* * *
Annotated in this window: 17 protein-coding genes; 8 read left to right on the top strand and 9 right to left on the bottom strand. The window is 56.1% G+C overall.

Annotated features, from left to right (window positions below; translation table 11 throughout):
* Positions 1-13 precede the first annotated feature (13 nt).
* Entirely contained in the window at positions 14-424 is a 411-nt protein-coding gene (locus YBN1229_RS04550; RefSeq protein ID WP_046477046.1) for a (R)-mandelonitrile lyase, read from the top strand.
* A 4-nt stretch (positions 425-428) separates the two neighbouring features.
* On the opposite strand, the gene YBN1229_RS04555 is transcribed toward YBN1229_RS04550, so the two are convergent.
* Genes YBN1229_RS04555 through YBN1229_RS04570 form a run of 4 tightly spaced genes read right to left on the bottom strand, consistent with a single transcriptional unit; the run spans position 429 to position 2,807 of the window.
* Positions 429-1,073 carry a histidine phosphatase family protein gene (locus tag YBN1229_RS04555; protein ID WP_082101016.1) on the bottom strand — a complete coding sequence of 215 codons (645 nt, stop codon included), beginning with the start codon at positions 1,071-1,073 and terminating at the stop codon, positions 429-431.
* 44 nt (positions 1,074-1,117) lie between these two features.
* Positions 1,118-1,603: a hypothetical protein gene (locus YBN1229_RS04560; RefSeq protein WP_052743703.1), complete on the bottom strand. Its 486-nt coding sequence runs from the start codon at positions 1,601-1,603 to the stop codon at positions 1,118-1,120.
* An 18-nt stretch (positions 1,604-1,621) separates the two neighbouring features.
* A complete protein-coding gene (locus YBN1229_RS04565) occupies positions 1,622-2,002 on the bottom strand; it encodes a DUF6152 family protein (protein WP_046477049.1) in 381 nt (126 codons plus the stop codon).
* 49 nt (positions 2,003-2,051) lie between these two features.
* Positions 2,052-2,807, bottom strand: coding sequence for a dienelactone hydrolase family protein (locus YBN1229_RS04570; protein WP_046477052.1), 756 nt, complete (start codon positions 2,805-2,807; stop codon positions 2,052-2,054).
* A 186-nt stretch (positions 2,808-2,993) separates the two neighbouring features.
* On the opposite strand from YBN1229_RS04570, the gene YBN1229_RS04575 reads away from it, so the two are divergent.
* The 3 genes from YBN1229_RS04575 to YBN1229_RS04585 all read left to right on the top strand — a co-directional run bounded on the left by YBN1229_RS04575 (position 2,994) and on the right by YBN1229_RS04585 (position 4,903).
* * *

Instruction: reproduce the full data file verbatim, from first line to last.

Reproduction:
Annotated in this window: 17 protein-coding genes; 8 read left to right on the top strand and 9 right to left on the bottom strand. The window is 56.1% G+C overall.

Annotated features, from left to right (window positions below; translation table 11 throughout):
* Positions 1-13 precede the first annotated feature (13 nt).
* Entirely contained in the window at positions 14-424 is a 411-nt protein-coding gene (locus YBN1229_RS04550; RefSeq protein ID WP_046477046.1) for a (R)-mandelonitrile lyase, read from the top strand.
* A 4-nt stretch (positions 425-428) separates the two neighbouring features.
* On the opposite strand, the gene YBN1229_RS04555 is transcribed toward YBN1229_RS04550, so the two are convergent.
* Genes YBN1229_RS04555 through YBN1229_RS04570 form a run of 4 tightly spaced genes read right to left on the bottom strand, consistent with a single transcriptional unit; the run spans position 429 to position 2,807 of the window.
* Positions 429-1,073 carry a histidine phosphatase family protein gene (locus tag YBN1229_RS04555; protein ID WP_082101016.1) on the bottom strand — a complete coding sequence of 215 codons (645 nt, stop codon included), beginning with the start codon at positions 1,071-1,073 and terminating at the stop codon, positions 429-431.
* 44 nt (positions 1,074-1,117) lie between these two features.
* Positions 1,118-1,603: a hypothetical protein gene (locus YBN1229_RS04560; RefSeq protein WP_052743703.1), complete on the bottom strand. Its 486-nt coding sequence runs from the start codon at positions 1,601-1,603 to the stop codon at positions 1,118-1,120.
* An 18-nt stretch (positions 1,604-1,621) separates the two neighbouring features.
* A complete protein-coding gene (locus YBN1229_RS04565) occupies positions 1,622-2,002 on the bottom strand; it encodes a DUF6152 family protein (protein WP_046477049.1) in 381 nt (126 codons plus the stop codon).
* 49 nt (positions 2,003-2,051) lie between these two features.
* Positions 2,052-2,807, bottom strand: coding sequence for a dienelactone hydrolase family protein (locus YBN1229_RS04570; protein WP_046477052.1), 756 nt, complete (start codon positions 2,805-2,807; stop codon positions 2,052-2,054).
* A 186-nt stretch (positions 2,808-2,993) separates the two neighbouring features.
* On the opposite strand from YBN1229_RS04570, the gene YBN1229_RS04575 reads away from it, so the two are divergent.
* The 3 genes from YBN1229_RS04575 to YBN1229_RS04585 all read left to right on the top strand — a co-directional run bounded on the left by YBN1229_RS04575 (position 2,994) and on the right by YBN1229_RS04585 (position 4,903).